Resize an image from the Linux terminal | Opensource.com

Resize an image from the Linux terminal

Shrink an image from your terminal with the ImageMagick convert command.

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ImageMagick is a handy multipurpose command-line tool for all your image needs. ImageMagick supports a variety of image types, including JPG photos and PNG graphics.

Resizing images

I often use ImageMagick on my webserver to resize images. For example, let's say I want to include a photo of my cats on my personal website. The photo from my phone is very large, about 4000x3000 pixels, at 3.3MB. That's much too large for a web page. I use the ImageMagick convert tool to change the size of my photo so that I can include it on my web page. ImageMagick is a full suite of tools, one of the most common is the convert command.

The ImageMagick convert command uses this general syntax:

convert {input} {actions} {output}

To resize a photo called PXL_20210413_015045733.jpg to a more manageable 500-pixel width, type this:

$ convert PXL_20210413_015045733.jpg -resize 500x sleeping-cats.jpg

The new image is now only 65KB in size. 

You can provide both width and height dimensions with the -resize option. But, by providing only the width, ImageMagic does the math for you and automatically retains the aspect ratio by resizing the output image with a proportional height.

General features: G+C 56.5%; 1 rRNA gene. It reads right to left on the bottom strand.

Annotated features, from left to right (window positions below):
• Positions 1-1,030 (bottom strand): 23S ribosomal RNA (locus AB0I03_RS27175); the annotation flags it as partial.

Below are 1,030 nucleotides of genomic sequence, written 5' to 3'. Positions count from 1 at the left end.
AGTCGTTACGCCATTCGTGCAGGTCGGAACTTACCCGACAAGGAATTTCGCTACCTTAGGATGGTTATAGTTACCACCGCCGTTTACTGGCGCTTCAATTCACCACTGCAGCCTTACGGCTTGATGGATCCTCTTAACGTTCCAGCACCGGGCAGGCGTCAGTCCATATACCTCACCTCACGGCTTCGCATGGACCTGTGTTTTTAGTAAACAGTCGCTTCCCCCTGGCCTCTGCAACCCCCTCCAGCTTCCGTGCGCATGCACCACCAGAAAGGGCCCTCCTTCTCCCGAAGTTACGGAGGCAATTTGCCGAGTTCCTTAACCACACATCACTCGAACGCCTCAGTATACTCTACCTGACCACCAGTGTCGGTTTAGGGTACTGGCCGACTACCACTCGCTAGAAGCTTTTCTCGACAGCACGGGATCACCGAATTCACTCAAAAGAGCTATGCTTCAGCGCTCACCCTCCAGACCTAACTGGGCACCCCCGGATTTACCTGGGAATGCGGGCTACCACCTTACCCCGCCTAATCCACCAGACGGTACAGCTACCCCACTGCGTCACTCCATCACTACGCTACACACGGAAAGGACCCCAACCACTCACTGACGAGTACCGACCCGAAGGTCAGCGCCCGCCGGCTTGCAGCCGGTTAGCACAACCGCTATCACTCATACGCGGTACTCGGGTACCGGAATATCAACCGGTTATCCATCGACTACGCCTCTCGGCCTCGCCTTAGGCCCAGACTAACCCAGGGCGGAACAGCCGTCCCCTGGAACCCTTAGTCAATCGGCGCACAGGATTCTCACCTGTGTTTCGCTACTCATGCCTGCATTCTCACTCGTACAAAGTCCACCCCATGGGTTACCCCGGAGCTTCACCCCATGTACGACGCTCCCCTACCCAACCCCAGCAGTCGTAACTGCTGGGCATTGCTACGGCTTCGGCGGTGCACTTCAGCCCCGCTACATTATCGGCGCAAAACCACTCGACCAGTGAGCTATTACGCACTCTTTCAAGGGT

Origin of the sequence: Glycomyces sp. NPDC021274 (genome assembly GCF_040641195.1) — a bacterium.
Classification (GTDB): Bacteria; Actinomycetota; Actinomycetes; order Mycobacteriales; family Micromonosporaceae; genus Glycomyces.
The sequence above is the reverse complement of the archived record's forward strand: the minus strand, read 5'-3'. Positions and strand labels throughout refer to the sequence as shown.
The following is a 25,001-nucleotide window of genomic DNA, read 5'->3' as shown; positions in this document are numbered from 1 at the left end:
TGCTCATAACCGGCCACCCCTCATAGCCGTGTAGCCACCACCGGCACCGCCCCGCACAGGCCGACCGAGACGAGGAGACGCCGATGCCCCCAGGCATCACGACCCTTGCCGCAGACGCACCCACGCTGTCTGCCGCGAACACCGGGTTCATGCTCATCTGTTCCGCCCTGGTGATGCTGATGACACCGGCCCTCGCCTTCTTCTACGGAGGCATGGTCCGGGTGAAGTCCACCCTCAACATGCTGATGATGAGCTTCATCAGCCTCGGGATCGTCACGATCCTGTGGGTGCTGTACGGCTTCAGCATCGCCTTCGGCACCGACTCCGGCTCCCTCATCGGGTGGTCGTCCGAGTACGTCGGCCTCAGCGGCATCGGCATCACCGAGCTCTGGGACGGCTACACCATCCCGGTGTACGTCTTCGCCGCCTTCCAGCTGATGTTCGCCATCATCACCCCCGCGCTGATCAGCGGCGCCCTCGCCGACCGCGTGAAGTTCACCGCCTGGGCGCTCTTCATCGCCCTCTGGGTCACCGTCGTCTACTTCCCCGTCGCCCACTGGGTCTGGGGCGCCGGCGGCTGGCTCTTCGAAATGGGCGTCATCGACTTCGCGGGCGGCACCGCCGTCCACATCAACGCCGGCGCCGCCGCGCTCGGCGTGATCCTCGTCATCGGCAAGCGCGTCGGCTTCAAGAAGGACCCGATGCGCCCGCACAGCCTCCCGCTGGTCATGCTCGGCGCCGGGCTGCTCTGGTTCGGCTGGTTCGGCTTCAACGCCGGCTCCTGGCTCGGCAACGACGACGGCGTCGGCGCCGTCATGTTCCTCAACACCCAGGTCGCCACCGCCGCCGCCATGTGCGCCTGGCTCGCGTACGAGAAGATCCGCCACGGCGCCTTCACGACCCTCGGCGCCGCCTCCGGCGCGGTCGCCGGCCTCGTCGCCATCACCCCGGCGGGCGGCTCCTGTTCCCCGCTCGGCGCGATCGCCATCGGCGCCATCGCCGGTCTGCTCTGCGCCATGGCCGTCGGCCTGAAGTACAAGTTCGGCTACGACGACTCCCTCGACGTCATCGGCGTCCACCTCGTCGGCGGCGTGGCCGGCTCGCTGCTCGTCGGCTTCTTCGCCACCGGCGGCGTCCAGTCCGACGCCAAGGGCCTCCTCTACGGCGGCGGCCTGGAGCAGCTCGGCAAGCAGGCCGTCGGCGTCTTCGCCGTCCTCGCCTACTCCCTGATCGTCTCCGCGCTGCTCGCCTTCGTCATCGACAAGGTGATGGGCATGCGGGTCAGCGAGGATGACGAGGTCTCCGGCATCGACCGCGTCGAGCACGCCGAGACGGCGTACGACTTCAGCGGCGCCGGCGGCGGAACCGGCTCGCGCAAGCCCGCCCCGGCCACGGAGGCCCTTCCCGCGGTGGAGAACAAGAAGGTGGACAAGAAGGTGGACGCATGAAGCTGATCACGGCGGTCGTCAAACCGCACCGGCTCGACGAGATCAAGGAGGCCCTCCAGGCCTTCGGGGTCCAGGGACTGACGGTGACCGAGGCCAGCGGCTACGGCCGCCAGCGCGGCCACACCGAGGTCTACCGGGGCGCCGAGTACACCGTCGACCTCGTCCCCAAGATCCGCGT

Install ImageMagick on Linux

On Linux, you can install ImageMagick using your package manager. For instance, on Fedora or similar:

$ sudo dnf install imagemagick

On Debian and similar:

$ sudo apt install imagemagick

On macOS, use MacPorts or Homebrew.

On Windows, use Chocolatey.

Polaroids and palm trees

Here's how I use ImageMagick to make photo grids for my social media posts.
Python in a tree

A quick explanation of how to resize images in Python while keeping the same aspect ratio.

About the author

photo of Jim Hall
Jim Hall - Jim Hall is an open source software advocate and developer, best known for usability testing in GNOME and as the founder + project coordinator of FreeDOS. At work, Jim is CEO of Hallmentum, an IT executive consulting company that provides hands-on IT Leadership training, workshops, and coaching.